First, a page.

In general, a filter is defined by its transfer function, H(f). This transfer function describes the complex ratio of the sine wave coming out to the sine wave going in. An example of the simulated transfer function of a 2-pole or 2nd order maximally flat low pass filter is shown in Figure 2.  All three important figures of merit are shown in the Figure 2.

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Figure 2. Transfer function of a maximally flat 2nd order filter with a pole frequency of 1 GHz, and a passband level of 0 dB.The orange extrapolated slope of the decreasing magnitude hits the pass band magnitude at the pole frequency.

In a low pass filter, the transfer function is constant at low frequency, with a magnitude H0. This is the passband region.

The filter order is a measure of the shape of the transfer function and the number of reactive elements, such as L or C elements in its circuit description. It also describes how steeply the transfer function drops with frequency above the passband region. A 1st order filter will drop at a rate of -20 dB/decade of frequency increase, or -6 dB/octave of frequency increase. A 2nd order filter will drop at the rate of -40 dB/decade. An nth-order filter will drop at the rate of ([-20 x n] dB/decade). Higher order filters look more and more like a brick wall filter.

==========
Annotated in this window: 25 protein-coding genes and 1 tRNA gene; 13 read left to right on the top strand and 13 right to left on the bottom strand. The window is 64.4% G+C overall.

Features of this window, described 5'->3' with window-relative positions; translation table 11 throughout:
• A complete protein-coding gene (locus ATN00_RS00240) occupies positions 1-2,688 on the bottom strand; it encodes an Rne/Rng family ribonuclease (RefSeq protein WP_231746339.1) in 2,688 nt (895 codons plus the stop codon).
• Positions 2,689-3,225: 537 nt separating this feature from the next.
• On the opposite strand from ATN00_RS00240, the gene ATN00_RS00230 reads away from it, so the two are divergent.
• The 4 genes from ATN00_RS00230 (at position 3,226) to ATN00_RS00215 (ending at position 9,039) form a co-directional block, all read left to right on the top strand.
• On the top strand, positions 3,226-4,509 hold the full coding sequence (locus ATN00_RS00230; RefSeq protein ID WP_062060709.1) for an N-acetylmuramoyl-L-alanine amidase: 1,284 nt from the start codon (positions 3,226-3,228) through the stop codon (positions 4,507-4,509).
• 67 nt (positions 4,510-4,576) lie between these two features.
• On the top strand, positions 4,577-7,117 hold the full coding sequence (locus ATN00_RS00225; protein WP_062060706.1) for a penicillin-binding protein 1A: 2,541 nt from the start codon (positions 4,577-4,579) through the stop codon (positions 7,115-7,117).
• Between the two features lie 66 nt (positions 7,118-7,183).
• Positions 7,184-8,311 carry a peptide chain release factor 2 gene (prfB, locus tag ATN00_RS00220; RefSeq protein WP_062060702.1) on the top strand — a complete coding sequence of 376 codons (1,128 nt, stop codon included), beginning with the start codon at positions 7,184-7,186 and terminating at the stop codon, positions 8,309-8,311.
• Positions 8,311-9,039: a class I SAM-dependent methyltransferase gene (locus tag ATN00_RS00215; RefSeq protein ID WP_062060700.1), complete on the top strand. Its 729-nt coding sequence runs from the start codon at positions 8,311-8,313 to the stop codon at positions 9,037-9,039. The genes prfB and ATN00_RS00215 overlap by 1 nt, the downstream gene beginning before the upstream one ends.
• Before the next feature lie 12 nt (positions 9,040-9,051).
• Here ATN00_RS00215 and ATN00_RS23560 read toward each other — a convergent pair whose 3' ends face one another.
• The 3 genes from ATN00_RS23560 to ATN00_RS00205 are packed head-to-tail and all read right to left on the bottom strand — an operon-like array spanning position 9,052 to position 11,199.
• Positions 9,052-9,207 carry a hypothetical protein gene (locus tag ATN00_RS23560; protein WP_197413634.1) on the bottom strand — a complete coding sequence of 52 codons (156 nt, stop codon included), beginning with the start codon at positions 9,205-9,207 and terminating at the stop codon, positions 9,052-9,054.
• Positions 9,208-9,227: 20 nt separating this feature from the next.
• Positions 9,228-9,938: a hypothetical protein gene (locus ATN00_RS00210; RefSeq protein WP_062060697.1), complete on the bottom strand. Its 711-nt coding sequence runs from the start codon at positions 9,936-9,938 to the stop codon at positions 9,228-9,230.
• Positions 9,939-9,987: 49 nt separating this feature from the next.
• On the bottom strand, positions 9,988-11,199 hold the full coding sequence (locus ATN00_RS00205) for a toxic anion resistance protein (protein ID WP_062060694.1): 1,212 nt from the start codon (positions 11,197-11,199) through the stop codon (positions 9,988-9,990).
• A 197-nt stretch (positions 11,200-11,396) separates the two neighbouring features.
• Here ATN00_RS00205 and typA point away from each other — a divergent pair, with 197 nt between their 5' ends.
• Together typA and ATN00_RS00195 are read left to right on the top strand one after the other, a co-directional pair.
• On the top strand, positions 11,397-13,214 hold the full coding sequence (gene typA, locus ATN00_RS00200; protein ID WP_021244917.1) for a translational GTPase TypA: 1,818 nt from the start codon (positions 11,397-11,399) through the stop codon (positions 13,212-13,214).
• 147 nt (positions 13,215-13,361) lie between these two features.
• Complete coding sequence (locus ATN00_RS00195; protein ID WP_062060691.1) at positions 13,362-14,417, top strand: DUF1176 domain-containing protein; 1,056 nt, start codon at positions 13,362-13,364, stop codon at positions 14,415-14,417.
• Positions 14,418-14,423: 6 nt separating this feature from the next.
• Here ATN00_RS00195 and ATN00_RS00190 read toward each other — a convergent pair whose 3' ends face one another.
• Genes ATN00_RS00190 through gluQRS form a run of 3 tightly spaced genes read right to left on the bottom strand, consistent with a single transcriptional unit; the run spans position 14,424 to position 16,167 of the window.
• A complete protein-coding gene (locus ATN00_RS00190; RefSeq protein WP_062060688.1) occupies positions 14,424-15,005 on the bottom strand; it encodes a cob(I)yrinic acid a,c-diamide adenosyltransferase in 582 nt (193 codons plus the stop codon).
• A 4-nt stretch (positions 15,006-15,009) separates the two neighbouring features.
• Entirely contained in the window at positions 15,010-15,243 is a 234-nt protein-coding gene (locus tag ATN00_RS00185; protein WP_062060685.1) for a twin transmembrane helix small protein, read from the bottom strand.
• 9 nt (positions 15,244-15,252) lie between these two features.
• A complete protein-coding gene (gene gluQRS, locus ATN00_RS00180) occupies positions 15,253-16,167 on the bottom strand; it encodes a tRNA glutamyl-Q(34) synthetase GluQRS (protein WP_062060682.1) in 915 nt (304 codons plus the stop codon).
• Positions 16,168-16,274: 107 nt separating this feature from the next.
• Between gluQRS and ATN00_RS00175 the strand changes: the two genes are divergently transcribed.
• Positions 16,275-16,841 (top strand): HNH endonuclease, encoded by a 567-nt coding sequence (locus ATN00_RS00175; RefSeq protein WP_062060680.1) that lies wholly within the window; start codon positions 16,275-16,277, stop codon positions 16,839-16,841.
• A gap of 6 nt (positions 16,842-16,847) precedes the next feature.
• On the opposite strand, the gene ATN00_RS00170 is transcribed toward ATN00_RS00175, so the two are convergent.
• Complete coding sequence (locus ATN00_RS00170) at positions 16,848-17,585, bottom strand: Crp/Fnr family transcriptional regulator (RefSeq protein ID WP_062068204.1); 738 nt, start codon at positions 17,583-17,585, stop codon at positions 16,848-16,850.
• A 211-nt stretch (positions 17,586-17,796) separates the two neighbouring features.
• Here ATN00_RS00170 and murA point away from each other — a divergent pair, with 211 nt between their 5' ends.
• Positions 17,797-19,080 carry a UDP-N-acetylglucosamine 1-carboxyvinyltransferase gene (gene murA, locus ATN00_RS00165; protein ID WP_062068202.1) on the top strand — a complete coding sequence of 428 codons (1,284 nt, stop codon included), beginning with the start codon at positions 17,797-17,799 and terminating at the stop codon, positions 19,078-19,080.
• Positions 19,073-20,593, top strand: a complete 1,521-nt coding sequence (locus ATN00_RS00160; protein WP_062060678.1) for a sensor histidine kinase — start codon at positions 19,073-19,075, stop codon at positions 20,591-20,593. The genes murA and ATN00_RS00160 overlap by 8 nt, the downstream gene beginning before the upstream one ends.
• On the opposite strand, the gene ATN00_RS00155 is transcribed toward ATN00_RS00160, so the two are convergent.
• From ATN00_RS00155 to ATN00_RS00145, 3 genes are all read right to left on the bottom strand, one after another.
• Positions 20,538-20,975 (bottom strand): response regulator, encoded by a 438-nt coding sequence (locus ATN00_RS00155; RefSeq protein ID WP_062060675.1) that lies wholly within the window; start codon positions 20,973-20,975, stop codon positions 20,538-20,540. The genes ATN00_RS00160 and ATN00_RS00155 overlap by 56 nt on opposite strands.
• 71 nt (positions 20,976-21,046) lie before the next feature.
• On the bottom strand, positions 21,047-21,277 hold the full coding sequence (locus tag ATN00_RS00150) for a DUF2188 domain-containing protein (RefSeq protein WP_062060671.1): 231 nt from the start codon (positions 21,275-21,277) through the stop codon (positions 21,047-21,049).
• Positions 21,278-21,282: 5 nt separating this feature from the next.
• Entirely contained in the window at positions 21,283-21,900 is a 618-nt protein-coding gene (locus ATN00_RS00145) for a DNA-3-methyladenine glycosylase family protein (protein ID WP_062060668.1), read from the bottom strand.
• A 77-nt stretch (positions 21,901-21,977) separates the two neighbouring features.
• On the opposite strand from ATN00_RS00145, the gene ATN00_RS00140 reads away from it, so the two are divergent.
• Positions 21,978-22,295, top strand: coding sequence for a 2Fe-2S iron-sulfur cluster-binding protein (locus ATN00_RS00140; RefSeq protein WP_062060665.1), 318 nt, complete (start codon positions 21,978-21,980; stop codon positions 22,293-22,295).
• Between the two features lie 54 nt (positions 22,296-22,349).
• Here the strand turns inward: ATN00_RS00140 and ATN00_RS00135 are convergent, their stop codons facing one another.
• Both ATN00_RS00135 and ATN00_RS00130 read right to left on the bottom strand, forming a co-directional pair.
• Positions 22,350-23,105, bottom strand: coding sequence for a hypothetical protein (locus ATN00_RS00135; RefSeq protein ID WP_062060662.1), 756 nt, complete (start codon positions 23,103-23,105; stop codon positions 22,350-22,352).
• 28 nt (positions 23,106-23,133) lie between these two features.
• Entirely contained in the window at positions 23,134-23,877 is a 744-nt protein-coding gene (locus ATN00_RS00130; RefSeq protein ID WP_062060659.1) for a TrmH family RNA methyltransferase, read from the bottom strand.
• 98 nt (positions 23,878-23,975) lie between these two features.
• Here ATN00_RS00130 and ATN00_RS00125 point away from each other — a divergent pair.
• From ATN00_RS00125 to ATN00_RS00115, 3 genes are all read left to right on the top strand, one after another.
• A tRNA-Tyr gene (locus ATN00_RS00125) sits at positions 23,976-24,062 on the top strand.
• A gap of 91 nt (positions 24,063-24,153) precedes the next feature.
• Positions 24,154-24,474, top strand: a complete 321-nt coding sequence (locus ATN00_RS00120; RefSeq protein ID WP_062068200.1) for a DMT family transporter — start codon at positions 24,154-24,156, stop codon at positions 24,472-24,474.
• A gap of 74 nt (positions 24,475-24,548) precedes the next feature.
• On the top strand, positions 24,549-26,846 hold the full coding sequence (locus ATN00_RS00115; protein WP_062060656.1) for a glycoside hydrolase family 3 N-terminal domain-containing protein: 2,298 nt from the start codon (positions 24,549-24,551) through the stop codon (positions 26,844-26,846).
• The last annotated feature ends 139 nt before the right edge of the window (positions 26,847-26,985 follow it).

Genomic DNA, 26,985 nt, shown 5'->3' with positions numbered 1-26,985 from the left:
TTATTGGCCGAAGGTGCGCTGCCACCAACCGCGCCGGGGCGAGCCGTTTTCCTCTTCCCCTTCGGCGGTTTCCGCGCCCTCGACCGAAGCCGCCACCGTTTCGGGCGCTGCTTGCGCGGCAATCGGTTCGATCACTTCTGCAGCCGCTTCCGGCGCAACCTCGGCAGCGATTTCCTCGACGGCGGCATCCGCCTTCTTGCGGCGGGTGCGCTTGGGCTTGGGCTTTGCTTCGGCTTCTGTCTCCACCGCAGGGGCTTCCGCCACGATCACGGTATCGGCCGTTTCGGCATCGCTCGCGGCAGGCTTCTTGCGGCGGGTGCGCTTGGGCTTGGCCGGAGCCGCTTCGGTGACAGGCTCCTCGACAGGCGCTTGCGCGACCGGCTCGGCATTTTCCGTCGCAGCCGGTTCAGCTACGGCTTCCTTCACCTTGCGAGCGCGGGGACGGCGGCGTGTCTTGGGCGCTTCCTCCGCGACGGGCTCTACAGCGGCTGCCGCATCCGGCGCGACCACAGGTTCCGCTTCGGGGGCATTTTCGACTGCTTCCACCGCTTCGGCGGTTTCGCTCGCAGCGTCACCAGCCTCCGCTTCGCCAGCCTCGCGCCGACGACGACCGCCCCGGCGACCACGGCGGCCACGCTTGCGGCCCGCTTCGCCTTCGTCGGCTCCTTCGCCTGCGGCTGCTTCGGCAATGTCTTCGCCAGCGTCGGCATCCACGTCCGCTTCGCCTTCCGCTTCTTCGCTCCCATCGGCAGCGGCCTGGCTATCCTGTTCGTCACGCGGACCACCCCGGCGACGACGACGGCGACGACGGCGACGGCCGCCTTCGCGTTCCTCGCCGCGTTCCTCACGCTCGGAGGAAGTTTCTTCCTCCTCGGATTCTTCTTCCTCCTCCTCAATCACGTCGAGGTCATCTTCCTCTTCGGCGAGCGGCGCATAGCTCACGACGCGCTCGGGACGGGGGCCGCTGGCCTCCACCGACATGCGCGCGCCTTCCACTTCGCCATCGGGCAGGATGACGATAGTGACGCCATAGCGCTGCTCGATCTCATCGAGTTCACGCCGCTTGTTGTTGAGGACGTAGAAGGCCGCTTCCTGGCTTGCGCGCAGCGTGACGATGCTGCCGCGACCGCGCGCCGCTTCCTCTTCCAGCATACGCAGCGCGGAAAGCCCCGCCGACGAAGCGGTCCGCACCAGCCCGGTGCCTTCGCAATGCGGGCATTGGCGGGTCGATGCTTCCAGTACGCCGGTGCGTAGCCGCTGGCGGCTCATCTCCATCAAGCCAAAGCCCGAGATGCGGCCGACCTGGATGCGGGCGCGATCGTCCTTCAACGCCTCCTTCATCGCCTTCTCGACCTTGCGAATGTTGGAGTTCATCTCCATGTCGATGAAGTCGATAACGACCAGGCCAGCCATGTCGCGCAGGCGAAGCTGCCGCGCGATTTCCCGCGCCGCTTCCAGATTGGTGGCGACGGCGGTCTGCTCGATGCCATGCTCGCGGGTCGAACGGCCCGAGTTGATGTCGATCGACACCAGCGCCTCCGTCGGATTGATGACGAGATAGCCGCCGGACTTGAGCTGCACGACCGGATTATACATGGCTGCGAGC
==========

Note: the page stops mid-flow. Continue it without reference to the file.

A filter’s step response is the output signal when the input signal is an ideal square wave. The step responses of different order filters, from 1st order to 8th order, are shown in Figure 3. In this example, the pole frequencies are all 1 GHz.

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Figure 3 The step responses of 1st to 8th order filters having the same pole frequency. The increasing delays with increasing filter order are due to the longer group delays of each filter.

A first order filter, the response of an RC circuit, does not show any Gibbs ringing. Its output exponentially decays to the 100% value. This suggests that a roll off of -20 dB/decade is not enough of a brick wall truncation to stimulate Gibbs ringing. However, the second order filter response and higher, does show Gibb’s ringing. The higher the order, the more pronounced the ringing amplitude. Afterall, the higher the order, the more of a brick wall the filter approximates.